Dean Leonard Wingate was born 20th July 1987 by caesarean section. His mother had pre-eclampsia in her first pregnancy and her baby was small. Mrs Wingate was a lady who suffered from severe hypertension and was on medication for this during both pregnancies.
Dean was diagnosed with cerebral palsy during the first year of life.
His parents first noticed there were problems with his development at the age of about 3 months and by 5 months the consultant paediatrician was concerned about his development.
Dean has cerebral palsy affecting all four limbs and is confined to a wheelchair. His right arm is essentially normal but his left arm is very weak, his legs are profoundly weak with bilateral foot drop. Cognitively he is essentially spared but has memory and concentration difficulties from time to time. Dean became a full time wheelchair user following surgery on his legs at the age of 12.
Dean had a difficult time throughout his school life. He wanted to go to a special school which catered for his physical disabilities but was not within the appropriate catchment area. He therefore went to mainstream school where he had little assistance a real lack of understanding from teachers and pupils alike. He was one of only two disabled pupils within the school. He struggled throughout his school years and says he feels let down by the education system. This was a period when he was having problems coming to terms with his disability. Unfortunately, his problems with education continued through college. He describes himself as a very angry young man during this period.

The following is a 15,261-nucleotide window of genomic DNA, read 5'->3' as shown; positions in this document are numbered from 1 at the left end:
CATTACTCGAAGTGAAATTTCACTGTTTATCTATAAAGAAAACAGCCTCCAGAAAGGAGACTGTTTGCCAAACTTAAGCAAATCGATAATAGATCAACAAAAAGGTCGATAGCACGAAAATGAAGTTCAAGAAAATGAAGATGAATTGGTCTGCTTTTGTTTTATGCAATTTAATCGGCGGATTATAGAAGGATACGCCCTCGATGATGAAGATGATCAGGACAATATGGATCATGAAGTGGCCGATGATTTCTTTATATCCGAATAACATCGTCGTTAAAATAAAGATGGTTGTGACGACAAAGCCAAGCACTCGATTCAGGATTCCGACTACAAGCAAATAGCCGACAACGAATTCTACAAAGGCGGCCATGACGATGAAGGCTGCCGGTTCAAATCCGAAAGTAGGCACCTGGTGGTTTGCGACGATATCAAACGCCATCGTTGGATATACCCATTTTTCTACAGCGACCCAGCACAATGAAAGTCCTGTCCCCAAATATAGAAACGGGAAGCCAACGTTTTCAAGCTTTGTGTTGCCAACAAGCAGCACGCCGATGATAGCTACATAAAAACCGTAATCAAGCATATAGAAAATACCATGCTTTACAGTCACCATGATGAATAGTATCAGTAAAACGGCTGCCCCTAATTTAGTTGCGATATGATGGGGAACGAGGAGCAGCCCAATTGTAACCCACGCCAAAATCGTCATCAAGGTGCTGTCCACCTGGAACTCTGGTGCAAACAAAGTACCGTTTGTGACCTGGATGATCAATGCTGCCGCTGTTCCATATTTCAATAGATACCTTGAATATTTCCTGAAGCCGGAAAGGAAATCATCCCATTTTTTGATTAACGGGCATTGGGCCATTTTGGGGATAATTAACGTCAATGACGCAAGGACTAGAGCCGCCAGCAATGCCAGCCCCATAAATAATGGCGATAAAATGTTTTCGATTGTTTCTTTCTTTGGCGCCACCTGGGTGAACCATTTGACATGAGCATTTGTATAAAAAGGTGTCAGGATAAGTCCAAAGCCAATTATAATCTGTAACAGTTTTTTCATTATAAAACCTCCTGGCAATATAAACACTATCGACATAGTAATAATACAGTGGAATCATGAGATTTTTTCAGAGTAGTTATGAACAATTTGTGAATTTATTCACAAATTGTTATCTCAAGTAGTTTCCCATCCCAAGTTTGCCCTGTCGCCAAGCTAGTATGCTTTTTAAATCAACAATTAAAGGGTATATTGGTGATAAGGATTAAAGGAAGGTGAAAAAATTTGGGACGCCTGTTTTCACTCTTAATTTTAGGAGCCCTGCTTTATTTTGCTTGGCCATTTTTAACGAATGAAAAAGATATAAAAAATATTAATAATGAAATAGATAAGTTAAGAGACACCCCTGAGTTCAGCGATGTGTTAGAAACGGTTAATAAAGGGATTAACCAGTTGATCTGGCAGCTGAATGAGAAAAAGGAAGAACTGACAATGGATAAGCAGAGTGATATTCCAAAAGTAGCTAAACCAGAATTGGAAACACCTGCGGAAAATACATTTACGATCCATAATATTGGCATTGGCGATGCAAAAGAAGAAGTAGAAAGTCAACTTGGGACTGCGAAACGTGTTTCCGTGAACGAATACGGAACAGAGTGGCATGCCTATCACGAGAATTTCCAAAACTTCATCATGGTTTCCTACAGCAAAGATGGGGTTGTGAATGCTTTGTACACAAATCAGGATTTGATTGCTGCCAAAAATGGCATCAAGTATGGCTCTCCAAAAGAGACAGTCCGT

Dean currently volunteers as a hospital radio presenter. He enjoys the sport of Boccia and until this year was the North Eastern Champion.
Dean’s mother had a family history of diabetes. At the time of booking her second pregnancy with Dean both her parents and her younger brother were diabetic. In addition, the Claimant’s mother suffered from severe essential hypertension and took Aldomet (Methyldopa) throughout her first pregnancy and again throughout her second pregnancy. She was therefore on any view a high risk pregnancy.
Mrs Wingate admitted herself to hospital as an emergency on Saturday 4th July 1987 when she was 34 weeks and 5 days pregnant. CTG tracing was carried out and Mrs Wingate was then reassured and discharged. Our experts advised the trace was not reassuring and she should have been kept in hospital. She attended for follow up on the 14th July 1987 at 36 weeks and 1 day pregnant and everything was found to be normal but no CTG was performed.